Up to this point, you have used the basic data types and a few other classes that are part of Access and VBA (Visual Basic for Applications), but it is also possible to create your own data types using VBA, called a class. A class is a means of encapsulating related functions and data. Creating a user-defined class is very useful, because it allows users to create their own data types for specific tasks. For example, someone might create an Error class to provide functionality related to dealing with errors for the application. Think about all of the Access objects you have used so far throughout this book; those are all classes too. In fact, most modern-day programming languages provide some sort of method for creating user-defined types. Regardless of the application, you are sure to create plenty of class modules when building VBA code in Access.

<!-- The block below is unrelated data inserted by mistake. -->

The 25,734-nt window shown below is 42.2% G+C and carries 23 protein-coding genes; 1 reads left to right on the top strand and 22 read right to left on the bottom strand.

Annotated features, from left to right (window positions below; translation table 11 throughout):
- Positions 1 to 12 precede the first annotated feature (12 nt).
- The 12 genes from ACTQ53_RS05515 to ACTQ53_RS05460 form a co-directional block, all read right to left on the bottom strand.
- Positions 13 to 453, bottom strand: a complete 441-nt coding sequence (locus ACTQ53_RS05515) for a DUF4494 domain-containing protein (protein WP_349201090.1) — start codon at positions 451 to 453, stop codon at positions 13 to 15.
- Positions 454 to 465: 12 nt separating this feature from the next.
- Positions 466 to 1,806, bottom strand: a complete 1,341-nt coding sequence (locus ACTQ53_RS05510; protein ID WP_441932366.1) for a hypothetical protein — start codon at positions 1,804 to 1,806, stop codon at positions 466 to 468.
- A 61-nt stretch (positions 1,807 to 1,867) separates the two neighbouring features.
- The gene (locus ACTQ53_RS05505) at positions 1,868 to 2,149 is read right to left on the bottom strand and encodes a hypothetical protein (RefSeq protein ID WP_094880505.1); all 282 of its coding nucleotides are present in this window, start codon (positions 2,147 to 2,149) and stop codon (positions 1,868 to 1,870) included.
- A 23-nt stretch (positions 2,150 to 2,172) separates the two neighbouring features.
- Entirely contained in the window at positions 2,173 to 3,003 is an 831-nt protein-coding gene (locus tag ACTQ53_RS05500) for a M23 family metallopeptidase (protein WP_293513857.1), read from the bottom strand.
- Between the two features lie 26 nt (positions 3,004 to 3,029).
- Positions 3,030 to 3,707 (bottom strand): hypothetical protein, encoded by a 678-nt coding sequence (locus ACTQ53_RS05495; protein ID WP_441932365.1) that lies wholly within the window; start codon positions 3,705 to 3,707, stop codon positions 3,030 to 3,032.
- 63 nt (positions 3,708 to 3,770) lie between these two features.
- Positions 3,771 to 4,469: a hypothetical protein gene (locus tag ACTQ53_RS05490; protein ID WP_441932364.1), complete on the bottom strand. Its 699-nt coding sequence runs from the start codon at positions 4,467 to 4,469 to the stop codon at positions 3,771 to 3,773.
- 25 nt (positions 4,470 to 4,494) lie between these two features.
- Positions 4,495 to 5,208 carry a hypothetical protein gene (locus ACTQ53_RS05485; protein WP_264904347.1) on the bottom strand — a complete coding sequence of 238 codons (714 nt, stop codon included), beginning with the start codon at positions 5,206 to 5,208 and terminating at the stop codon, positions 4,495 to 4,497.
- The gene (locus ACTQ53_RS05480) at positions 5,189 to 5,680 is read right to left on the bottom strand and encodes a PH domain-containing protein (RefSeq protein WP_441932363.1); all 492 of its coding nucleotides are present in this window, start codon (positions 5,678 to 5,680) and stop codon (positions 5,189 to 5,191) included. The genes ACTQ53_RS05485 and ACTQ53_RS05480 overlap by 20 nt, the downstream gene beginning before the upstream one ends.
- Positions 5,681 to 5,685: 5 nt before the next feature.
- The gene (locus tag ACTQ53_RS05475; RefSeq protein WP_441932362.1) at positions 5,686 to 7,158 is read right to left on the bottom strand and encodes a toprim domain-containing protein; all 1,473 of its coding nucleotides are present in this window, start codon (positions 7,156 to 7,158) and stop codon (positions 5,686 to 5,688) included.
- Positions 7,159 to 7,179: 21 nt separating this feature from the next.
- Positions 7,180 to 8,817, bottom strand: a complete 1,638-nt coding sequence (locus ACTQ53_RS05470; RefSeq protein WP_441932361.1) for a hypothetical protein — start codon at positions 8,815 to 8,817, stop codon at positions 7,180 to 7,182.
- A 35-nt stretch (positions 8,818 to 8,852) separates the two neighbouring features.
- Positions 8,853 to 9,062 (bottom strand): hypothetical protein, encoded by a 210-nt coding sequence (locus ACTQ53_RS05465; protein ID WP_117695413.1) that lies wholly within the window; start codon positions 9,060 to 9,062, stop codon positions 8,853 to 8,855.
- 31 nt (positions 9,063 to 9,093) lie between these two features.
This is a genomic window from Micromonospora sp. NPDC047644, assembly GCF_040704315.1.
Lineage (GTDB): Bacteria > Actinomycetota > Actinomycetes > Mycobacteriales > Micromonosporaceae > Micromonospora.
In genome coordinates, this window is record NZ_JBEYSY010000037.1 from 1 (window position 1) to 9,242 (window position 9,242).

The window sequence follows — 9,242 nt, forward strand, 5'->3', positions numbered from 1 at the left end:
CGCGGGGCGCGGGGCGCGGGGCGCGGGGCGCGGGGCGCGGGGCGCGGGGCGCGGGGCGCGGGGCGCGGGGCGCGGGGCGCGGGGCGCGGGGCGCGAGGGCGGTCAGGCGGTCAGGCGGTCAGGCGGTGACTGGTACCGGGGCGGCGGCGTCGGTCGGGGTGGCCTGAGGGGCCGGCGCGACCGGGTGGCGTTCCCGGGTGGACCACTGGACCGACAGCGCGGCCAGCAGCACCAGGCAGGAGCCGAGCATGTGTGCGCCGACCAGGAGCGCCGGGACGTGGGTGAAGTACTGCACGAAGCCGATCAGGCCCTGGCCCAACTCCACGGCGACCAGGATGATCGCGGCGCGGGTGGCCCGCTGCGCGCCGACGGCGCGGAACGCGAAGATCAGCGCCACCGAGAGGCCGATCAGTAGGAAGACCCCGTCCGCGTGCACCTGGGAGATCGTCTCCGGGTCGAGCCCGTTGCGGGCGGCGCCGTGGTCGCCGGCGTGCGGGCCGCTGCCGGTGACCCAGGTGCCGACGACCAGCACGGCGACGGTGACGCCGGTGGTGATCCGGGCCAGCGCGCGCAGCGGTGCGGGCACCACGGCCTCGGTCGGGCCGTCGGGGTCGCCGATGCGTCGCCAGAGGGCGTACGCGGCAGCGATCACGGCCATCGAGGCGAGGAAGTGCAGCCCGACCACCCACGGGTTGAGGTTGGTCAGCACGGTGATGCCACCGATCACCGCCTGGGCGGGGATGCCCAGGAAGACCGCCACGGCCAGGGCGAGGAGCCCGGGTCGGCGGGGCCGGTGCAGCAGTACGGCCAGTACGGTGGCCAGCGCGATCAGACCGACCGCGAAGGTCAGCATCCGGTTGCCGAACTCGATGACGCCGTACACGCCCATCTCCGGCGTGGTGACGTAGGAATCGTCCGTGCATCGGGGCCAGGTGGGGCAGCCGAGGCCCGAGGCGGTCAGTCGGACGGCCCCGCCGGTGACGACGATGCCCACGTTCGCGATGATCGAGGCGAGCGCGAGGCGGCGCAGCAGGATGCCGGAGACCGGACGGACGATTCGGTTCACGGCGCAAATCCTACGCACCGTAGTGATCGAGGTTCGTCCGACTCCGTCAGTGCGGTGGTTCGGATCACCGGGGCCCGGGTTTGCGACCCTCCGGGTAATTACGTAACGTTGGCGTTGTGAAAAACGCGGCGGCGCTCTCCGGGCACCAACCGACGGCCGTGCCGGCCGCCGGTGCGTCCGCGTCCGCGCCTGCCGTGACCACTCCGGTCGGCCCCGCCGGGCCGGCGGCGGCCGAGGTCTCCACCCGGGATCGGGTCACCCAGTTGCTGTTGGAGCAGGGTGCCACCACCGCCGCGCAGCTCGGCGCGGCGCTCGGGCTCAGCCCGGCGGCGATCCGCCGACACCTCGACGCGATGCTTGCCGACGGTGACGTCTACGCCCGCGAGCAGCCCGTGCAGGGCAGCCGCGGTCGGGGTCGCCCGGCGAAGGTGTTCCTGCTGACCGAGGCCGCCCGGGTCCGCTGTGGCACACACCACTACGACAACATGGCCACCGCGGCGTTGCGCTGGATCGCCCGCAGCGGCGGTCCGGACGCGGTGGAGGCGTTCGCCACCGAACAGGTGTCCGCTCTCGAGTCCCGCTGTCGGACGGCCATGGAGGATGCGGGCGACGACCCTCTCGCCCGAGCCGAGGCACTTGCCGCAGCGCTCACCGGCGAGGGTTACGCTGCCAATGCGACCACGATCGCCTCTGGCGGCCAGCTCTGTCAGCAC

This lesson is designed to provide in-depth information about creating user-defined classes in VBA. You should be familiar with Access databases, creating modules, and basic VBA programming. Otherwise, this lesson does not require any other specific knowledge of Access.
The easiest method for creating a new user-defined VBA class in Access is to create a new class module in the database. To create a class module using Access 2010, complete the following steps: